In traditional adversarial thinking, A and B are in conflict. Each side seeks to criticize the other point of view. By utilizing Fair and Just Deliberations, Both A and B work together as they explore all sides of an issue. Adversarial confrontation is replaced by a cooperative exploration of the subject.

Unbundling Thinking

When we think in the normal way, we try to do too much at once. We may be looking at the information, forming ideas, and judging someone else’s ideas all at the same time.

“Instead of trying to do everything at once, we separate out the different aspects of thinking. This way we can pay full attention to each aspect in turn.”

Fair and Just Deliberations allow us to unbundle thinking. Instead of trying to do everything at once, we separate out the different aspects of thinking. This way we can pay full attention to each aspect in turn. Think of full-color printing, where the basic color separations are made and then each basic color is printed separately onto the same sheet to give full-color printing. In the same way, we separate the modes of thinking and then apply each mode to the same subject in order to end up with full-color thinking on the subject.

There is a suggestion that the chemical setting in the brain (neurotransmitters, etc.) may be different when we are being positive from when we are being negative and from when we are being creative. If this proves to be so, then there is an absolute need to separate out the different components of thinking in order to do each properly. It would be impossible to have one brain setting that was ideal for all sorts of thinking.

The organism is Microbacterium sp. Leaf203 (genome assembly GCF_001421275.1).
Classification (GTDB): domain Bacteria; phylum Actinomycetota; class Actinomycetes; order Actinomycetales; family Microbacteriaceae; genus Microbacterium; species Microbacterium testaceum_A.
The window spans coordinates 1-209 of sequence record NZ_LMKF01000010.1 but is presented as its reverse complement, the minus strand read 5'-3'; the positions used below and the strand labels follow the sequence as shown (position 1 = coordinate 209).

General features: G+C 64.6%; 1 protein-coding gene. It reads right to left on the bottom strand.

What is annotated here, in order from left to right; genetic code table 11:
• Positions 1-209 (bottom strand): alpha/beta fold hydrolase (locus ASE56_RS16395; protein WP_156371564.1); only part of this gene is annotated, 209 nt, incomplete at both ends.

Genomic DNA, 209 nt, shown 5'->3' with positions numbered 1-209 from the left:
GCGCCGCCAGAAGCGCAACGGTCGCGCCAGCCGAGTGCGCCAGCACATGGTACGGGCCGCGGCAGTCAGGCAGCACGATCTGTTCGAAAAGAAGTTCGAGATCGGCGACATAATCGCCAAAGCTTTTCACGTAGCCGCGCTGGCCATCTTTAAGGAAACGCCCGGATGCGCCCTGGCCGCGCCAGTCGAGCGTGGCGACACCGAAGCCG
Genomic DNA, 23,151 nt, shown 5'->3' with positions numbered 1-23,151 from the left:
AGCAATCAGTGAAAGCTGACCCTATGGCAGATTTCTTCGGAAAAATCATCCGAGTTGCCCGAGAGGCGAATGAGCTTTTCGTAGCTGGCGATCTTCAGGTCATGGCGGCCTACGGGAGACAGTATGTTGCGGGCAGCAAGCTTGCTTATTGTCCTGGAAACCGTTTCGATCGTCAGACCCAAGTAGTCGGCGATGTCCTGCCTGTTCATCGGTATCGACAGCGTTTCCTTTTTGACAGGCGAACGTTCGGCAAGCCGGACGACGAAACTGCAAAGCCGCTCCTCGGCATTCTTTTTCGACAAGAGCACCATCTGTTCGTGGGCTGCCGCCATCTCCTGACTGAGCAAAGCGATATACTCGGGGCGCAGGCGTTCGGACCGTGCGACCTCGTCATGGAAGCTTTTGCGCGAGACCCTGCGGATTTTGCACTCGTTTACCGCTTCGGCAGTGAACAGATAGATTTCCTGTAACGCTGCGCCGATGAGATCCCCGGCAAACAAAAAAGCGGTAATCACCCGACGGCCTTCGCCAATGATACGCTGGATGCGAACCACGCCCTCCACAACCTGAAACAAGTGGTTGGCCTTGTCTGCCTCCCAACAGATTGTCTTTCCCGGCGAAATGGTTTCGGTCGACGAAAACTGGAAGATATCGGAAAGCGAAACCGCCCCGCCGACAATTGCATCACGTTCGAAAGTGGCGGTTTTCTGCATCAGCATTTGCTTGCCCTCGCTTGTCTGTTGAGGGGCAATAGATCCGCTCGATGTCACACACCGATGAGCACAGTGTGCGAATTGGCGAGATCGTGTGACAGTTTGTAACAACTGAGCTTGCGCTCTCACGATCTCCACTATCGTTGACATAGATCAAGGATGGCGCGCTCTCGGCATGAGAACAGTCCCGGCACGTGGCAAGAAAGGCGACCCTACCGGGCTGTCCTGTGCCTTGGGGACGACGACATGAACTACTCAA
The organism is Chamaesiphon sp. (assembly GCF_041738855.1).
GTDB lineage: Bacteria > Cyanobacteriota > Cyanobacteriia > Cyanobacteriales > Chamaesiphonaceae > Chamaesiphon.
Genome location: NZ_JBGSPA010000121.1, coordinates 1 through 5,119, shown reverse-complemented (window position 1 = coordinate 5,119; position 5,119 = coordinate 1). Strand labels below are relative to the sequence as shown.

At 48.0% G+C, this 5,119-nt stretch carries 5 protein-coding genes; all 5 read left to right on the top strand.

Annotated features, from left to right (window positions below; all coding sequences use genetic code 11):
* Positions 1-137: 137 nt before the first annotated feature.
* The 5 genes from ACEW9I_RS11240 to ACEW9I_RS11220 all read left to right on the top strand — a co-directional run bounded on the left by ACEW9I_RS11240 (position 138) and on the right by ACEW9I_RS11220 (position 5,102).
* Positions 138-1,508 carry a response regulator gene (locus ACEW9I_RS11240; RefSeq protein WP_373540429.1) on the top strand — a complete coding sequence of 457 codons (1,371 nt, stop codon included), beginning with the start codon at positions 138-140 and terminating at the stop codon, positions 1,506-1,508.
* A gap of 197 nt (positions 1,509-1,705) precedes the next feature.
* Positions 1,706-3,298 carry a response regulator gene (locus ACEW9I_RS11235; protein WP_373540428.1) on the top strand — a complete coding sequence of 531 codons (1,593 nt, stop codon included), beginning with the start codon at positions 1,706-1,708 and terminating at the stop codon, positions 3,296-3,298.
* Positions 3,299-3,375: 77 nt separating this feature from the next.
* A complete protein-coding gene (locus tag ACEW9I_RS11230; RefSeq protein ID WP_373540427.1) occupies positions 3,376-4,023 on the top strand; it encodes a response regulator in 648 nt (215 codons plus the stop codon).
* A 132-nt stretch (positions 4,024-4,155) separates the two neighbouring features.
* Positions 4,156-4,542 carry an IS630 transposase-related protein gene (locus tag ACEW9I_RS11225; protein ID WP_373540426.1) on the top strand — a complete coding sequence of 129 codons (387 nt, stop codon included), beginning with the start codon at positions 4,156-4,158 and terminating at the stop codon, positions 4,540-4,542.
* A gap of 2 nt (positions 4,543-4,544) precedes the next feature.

Separating Ego and Performance

“Because the Fair and Just Deliberations program quickly becomes a neutral game, the method provides a very convenient way to switch thinking or to ask for a certain type of thinking.”

If you do not like an idea, then you are not going to spend much time thinking of the benefits or good points of that idea. This is because if you uncovered sufficient good points for the idea to be accepted, then you would have “lost” the argument.

With Fair and Just Deliberations, however, the thinker can be specifically asked to give an unbiased “performance.” This is a challenge to the thinker, who will not want to appear unable to perform this way. So unbiased thinking gets done even by someone who does not like the idea. In the course of this use of Fair and Just Deliberations, ideas may turn up which cause the thinker to change his or her mind.